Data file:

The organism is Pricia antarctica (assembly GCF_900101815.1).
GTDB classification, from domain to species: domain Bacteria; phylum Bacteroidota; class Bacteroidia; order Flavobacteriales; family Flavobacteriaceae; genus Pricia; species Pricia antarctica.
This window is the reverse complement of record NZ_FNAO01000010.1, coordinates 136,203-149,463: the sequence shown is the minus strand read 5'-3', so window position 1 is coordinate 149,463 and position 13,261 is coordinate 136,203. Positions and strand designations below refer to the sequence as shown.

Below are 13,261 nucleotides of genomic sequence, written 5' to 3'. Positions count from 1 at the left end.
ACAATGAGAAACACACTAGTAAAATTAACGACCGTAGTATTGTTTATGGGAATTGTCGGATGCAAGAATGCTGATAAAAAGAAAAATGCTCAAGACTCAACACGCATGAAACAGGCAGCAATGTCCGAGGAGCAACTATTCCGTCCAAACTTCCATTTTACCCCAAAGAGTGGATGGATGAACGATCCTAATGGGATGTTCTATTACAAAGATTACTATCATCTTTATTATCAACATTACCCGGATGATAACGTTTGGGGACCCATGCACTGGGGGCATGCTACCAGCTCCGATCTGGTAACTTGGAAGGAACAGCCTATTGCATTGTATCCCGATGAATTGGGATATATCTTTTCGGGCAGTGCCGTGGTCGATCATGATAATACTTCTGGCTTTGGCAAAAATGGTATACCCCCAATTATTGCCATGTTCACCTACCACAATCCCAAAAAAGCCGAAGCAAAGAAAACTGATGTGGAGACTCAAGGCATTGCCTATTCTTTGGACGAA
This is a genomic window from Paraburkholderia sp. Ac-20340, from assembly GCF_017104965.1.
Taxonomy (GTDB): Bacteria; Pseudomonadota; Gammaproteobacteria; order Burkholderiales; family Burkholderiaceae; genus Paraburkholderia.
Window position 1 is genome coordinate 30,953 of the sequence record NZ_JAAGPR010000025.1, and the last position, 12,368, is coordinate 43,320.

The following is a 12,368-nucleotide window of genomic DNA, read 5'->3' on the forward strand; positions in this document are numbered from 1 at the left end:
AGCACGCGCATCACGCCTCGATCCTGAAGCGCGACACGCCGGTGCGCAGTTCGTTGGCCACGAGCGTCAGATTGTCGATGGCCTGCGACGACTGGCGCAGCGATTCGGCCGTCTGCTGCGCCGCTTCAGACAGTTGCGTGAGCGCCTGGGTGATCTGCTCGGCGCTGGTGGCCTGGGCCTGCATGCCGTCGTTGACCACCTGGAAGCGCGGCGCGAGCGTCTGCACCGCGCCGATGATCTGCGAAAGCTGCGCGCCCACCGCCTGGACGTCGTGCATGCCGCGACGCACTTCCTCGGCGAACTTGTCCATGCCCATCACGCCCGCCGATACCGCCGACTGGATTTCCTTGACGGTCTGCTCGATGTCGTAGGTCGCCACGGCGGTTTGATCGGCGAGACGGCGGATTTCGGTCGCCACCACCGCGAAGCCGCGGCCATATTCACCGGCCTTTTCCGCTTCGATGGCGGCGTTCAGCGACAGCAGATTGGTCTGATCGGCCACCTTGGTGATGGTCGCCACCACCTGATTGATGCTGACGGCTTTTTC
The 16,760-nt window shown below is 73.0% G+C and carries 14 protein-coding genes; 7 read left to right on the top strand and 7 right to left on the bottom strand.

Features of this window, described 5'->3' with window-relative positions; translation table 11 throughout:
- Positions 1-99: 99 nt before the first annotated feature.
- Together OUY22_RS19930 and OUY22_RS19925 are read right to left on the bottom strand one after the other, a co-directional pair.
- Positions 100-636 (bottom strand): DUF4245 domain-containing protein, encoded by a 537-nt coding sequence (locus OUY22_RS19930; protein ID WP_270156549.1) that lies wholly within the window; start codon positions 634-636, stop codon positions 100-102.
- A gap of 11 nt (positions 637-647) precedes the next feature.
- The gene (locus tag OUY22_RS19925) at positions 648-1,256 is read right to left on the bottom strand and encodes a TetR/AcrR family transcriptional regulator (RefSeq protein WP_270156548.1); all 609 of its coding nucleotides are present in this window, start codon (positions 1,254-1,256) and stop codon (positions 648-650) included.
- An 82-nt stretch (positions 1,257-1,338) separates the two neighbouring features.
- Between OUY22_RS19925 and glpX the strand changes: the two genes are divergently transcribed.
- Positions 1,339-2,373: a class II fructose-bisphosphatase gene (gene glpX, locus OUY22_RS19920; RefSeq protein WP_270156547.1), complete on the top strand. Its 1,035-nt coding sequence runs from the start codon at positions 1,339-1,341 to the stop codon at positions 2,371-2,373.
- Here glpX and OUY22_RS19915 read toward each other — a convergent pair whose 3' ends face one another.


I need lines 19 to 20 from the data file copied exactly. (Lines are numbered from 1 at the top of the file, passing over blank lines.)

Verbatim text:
- Between OUY22_RS19925 and glpX the strand changes: the two genes are divergently transcribed.
- Positions 1,339-2,373: a class II fructose-bisphosphatase gene (gene glpX, locus OUY22_RS19920; RefSeq protein WP_270156547.1), complete on the top strand. Its 1,035-nt coding sequence runs from the start codon at positions 1,339-1,341 to the stop codon at positions 2,371-2,373.